Anton Dzyatkovsky, co-founder of MicroMoney, explains how blockchain technology and increasing internet penetration into previously untapped regions can help bring previously inaccessible financial services to the unbanked. [Note: This is a sponsored article.] I believe that the evolution of blockchain-based infrastructures and active Internet penetration in emerging markets enable the financial industry to provide services to a much larger audience than before. I have to put it simply there is now an open path
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Anton Dzyatkovsky, co-founder of MicroMoney, explains how blockchain technology and increasing internet penetration into previously untapped regions can help bring previously inaccessible financial services to the unbanked.
[Note: This is a sponsored article.]
I believe that the evolution of blockchain-based infrastructures and active Internet penetration in emerging markets enable the financial industry to provide services to a much larger audience than before. I have to put it simply — there is now an open path to a completely new market niche for lending services, a segment with large potential which, experts say, will continue to grow for the following 5-10 years at least.
The point is that social loans our company provides in emerging markets are most popular among people with an income average for the region but without any bank account. Together they make a very large and promising market. Currently, there are over 2 billion unbanked people in the world, and most of them live in the emerging countries. And it would be absolutely incorrect to state that unbanked people are poor — most of them have stable jobs, average salaries, families and even a private property sometimes.
A significant part of this audience also runs an own small or street business. Most of these people are still unbanked because they operate only with cash — receive a cash salary, make all business in cash, and have cash savings, which makes them not easy to assess and thus not enough profitable for classic banks. Most banks have high requirements for opening private bank accounts or approving credits, making it completely impossible for such people to get any financial services.
Ushering in the Age of Digital Finance
Meanwhile, the age of digital finance began. Some large market players all over the world have already realized that the unbanked is a very perspective and vast audience. Now they are trying to work with these people, offering new or online-based products. In the USA, Walmart’s GoBank offers low-cost checking accounts targeted at people who don’t use traditional bank accounts. Amazon launched Amazon Cash which allows customers to go into retail stores and put cash onto their Amazon accounts so they can shop online without even using a credit card. Chinese giant Alibaba Group has already shown interest to lending services and promotes its own online financial service, Alipay. In Kenya, M-Pesa uses a simple text message allowing people to send and receive money. In the United Kingdom, three local banks — Atom Bank, Monod, and Tandem — in 2015 got the official permission to fully switch to mobile technologies to meet their clients’ needs.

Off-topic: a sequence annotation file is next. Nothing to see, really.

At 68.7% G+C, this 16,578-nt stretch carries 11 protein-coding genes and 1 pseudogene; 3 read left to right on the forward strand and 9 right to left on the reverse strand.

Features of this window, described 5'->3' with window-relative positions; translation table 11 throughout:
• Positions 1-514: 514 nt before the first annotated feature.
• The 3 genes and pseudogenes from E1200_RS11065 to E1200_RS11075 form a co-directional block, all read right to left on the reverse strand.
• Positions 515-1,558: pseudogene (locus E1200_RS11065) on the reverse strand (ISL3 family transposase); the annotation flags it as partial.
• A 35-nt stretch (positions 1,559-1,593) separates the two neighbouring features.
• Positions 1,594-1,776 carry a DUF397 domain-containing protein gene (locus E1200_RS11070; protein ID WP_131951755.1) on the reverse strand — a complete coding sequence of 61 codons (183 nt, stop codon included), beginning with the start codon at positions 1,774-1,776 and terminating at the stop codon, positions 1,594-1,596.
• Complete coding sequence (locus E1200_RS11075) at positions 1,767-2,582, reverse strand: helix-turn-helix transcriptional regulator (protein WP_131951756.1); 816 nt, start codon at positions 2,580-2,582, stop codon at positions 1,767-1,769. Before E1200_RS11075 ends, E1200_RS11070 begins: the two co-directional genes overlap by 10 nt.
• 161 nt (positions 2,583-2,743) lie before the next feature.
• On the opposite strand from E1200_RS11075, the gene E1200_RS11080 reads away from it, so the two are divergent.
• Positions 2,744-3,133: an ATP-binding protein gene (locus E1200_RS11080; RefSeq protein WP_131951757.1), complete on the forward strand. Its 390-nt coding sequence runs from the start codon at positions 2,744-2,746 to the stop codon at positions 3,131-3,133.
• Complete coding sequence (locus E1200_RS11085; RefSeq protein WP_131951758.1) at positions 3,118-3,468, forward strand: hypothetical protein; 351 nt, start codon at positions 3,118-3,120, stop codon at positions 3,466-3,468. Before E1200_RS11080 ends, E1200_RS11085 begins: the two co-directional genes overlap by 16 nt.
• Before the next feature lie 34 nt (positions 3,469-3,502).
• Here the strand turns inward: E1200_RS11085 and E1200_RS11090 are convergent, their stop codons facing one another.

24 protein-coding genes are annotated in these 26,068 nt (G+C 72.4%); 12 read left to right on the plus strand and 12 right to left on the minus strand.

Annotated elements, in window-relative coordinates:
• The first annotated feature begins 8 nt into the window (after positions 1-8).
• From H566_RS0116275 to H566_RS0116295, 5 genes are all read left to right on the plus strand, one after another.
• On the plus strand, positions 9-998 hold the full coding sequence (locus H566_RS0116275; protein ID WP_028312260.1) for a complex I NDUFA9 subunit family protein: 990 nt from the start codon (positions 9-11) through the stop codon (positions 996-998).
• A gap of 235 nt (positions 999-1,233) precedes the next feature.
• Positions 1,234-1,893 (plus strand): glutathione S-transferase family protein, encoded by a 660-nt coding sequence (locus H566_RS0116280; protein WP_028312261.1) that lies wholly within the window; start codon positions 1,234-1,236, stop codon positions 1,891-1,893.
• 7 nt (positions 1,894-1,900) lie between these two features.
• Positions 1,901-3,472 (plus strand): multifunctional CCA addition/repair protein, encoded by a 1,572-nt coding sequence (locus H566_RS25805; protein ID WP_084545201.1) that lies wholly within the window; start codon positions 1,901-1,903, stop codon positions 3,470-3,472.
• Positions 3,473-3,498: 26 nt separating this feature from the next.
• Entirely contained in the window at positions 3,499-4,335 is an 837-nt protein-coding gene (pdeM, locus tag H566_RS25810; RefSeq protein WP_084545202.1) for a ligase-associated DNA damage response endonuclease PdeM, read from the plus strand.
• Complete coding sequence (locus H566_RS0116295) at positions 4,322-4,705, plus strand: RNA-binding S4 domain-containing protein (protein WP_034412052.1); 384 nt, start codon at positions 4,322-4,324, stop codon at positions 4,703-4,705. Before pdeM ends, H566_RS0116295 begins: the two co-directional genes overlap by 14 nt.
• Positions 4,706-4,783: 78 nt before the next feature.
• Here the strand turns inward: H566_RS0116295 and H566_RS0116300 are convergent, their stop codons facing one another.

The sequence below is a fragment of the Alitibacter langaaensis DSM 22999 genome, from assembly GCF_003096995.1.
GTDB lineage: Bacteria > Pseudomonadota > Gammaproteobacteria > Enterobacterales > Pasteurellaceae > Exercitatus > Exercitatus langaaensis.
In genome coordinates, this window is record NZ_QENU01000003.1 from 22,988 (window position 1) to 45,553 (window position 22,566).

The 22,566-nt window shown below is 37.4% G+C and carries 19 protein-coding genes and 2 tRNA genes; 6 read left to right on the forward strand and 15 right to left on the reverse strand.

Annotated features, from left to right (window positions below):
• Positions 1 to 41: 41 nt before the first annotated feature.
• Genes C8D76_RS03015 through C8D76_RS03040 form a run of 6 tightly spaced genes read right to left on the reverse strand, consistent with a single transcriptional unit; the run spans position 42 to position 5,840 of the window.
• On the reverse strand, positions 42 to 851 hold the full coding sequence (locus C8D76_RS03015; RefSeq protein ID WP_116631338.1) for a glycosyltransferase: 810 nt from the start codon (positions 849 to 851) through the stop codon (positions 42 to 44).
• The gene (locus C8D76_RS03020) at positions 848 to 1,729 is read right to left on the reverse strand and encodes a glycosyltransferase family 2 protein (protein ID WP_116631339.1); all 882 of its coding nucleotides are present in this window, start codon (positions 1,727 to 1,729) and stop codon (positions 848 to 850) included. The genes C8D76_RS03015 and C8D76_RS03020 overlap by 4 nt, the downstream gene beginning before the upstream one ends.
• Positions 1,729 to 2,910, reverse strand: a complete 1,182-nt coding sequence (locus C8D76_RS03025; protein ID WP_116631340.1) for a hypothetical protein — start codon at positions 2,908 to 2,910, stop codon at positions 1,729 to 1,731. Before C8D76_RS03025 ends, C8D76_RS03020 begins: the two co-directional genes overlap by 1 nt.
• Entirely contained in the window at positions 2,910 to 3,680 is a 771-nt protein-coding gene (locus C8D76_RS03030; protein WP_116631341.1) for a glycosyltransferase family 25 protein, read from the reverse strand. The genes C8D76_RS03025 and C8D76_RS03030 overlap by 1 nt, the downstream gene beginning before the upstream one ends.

International companies operating worldwide also follow the trend. Our company, MicroMoney, is another example as we are a lending services provider based on blockchain technology. We offer customers to get the loan services completely online, i.e. not only by completing the application form through a mobile app but also by assessing a customer’s creditworthiness, evaluating a credit rate, getting the necessary approvals and finally sending the money to borrowers — straight to their e-wallet.
Nevertheless, there is still a lot to do in the online finance field. While in the countries, members of OECD, 94% of citizens have bank accounts, most people living in the developing countries have never used any financial services at all.
According to the information provided by Findex and the International Bank, only 35% of adult population in African countries to the South of Sahara have a bank account, even less in the Middle East — only 14%. Taking this into account, the market statistics in the emerging markets get really interesting: along with the high percentage of the unbanked or underbanked population, there is high penetration of the Internet and mobile services. For example, in Africa, 80% of the population does not have a bank account but 63 of 100 people use mobile phones. Pakistan showed 185% of the growth rate of mobile broadband users but 100 million Pakistanis are still unbanked.
In 2017 China has 731 million Internet users (53.1% of the overall population), 95% of them connect from mobile devices. In India, the unbanked population would be the world’s 7th largest and country’s Internet market in 2015 showed 51.9% growth. As reported by KPMG, mobile banking segment of India and China grows by 60–70% every year. At the same time, 21% of India’s population is still unbanked.
In general, there are now over 7000 microfinancing organizations that serve over 16 million people in emerging countries, according to the statistics of the International Bank. So, it takes only to compare this number with the above-mentioned 2 billion to understand how large is the audience that no bank or financial organization has ever worked with, except the alternative fintech projects.
Is the new ‘crypto-economy’ the answer to bringing important financial services to the unbanked business owners and consumers of the world? Let us know in the comments below.
Images courtesy of Shutterstock, MicroMoney